"But we were convinced that it was possible in those very ruins. Avant-garde art is dynamic, it is not set in stone, and it is not traditional. It can work in the ruins, quickly responding to the environment," Pahlavuni says.

The first biennial was entitled "Time, Space, Research" and coincided with the 10th anniversary of the earthquake. According to the organizers, the intent was to use the open space created by disaster as a stage for the affirmation of life through art.

"We had to bring a festival to Gyumri; that was our duty. A generation growing up in darkness that was everywhere needed to undergo a culturally rehabilitating art therapy," Pahlavuni says.

This year's biennial included modern-day performances of songs of Ashughs (folk artists), films and paintings condemning political violence, works on wars, changes of political regimes and catastrophes, as well as coverage of contemporary social problems.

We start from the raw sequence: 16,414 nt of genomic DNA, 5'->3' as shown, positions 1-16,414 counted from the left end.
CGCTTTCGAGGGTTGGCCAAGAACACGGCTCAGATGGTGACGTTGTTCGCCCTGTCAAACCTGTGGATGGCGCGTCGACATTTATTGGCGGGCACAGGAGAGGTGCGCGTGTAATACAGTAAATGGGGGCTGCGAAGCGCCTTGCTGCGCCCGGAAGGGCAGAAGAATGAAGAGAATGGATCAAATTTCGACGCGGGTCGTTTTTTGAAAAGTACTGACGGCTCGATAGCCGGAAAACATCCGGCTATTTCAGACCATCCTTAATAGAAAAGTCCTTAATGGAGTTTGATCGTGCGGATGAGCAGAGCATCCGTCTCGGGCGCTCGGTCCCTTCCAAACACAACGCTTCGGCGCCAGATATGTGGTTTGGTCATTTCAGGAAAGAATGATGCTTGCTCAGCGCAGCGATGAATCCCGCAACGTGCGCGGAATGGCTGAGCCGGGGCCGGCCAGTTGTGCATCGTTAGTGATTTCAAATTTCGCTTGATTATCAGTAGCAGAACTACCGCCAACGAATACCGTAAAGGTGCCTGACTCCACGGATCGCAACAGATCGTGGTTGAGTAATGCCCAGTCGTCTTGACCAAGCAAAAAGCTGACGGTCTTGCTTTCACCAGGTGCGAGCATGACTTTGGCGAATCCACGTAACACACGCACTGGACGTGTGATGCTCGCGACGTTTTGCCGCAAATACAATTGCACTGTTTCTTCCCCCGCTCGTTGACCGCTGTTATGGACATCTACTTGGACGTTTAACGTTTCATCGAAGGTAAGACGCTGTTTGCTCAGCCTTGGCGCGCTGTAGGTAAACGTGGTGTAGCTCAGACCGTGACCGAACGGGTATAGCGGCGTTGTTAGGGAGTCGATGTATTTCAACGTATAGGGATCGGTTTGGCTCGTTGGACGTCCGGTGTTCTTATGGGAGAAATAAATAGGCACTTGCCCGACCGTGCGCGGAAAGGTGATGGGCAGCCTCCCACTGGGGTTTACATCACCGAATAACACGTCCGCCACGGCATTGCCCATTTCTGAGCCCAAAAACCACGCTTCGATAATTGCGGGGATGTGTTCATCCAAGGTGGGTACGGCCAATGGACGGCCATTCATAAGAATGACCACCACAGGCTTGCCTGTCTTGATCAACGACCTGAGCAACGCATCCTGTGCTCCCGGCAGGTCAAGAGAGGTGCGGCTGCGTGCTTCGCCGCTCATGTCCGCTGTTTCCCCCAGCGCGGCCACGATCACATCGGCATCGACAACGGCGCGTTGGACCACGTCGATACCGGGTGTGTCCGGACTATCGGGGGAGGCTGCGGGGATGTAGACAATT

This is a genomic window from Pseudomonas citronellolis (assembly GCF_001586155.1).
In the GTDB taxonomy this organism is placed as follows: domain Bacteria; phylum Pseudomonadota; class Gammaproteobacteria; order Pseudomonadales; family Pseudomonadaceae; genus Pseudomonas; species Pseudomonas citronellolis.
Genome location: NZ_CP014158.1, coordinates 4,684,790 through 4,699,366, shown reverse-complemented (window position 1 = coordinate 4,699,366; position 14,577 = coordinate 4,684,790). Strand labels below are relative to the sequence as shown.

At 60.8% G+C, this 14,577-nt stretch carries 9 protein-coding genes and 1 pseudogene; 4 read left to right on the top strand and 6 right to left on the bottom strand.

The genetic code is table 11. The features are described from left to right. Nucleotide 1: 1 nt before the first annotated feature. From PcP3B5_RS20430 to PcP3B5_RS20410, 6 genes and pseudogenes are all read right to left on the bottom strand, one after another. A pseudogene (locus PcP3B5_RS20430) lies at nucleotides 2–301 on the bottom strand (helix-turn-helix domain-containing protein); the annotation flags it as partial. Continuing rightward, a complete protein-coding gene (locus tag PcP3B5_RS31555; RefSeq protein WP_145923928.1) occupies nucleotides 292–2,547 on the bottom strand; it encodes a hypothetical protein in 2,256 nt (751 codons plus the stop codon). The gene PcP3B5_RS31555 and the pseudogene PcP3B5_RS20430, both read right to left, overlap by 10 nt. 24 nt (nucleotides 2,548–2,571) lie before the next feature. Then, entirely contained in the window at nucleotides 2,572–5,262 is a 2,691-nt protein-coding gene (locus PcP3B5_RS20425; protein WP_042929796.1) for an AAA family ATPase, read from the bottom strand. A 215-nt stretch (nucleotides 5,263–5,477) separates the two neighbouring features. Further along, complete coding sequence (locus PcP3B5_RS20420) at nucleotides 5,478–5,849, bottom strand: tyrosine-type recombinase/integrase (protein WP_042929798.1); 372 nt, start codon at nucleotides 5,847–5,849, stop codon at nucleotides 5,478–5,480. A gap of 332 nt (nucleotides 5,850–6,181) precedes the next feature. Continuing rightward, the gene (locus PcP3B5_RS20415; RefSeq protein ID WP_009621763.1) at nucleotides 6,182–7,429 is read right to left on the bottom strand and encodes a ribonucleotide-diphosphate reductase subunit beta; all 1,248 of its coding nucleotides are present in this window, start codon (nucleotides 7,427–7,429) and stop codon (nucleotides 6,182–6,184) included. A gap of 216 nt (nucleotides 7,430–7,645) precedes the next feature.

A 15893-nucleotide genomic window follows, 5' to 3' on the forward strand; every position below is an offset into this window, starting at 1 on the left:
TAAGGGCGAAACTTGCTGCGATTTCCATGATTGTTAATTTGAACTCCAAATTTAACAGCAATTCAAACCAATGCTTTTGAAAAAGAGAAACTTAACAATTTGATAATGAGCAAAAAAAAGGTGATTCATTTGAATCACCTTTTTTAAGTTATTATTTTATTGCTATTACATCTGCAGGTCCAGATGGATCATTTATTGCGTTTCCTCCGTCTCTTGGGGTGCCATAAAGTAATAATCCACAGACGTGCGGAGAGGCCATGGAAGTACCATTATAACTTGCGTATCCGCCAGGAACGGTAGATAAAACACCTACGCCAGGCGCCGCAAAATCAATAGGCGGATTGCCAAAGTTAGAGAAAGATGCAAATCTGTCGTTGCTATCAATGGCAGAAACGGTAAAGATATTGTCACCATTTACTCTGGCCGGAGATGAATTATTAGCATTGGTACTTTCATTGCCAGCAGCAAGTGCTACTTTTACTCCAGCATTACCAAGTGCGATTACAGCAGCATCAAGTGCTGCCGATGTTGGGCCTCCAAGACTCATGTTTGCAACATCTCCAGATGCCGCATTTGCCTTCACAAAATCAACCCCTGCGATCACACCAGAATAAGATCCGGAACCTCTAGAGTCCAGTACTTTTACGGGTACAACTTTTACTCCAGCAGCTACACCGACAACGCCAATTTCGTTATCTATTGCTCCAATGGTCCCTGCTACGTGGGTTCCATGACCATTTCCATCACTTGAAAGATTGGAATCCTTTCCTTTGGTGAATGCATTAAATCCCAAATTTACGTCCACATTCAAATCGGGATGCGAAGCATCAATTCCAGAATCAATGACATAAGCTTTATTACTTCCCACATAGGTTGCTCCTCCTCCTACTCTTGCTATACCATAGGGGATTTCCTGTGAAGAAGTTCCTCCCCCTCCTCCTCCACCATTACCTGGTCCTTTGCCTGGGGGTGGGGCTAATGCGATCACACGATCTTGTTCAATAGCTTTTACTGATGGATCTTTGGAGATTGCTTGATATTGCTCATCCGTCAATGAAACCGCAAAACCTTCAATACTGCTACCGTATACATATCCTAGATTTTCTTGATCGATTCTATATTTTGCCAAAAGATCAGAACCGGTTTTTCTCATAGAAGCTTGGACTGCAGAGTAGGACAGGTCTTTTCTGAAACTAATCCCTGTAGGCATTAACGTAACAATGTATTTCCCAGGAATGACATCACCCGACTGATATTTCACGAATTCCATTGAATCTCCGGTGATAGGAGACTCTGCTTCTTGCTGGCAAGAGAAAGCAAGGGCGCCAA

The festival stretched over three weeks. "We do everything possible to ensure maximum involvement—from Gyumri, Yerevan, from modern centers of Armenia," Sarkisian says.

Pahlavuni says the biennial has become the "property of society" and its avant-garde approach has elicited mixed reactions in traditionalist Gyumri. It is still criticized by some who question the artistic value of organizing exhibitions in the streets. Others, though, see the presence of young and experimental artists in their streets as a sign of evolving times and an evolving city.

"It was not coincidental that this event became viable in Gyumri," Pahlavuni says. "Historically an artist, no matter what field he represented, would come to Gyumri for validation, in order to show his value here and then continue on his way. And Gyumri, which is known for its traditional ways, proved that it has something to do not only in terms of preserving its traditions, but also in appreciating modern art as well."

This year, for the first time, Armenia's Ministry of Culture was among the sponsors of the biennial.

The founders say that their goal is to look not only back to Armenia's masters, but forward to those who will be future masters, and to see Gyumri recognized as an incubator of significant art.

Originally published in the November 2008 ​issue of AGBU Magazine. Archived content may appear distorted on your screen. end character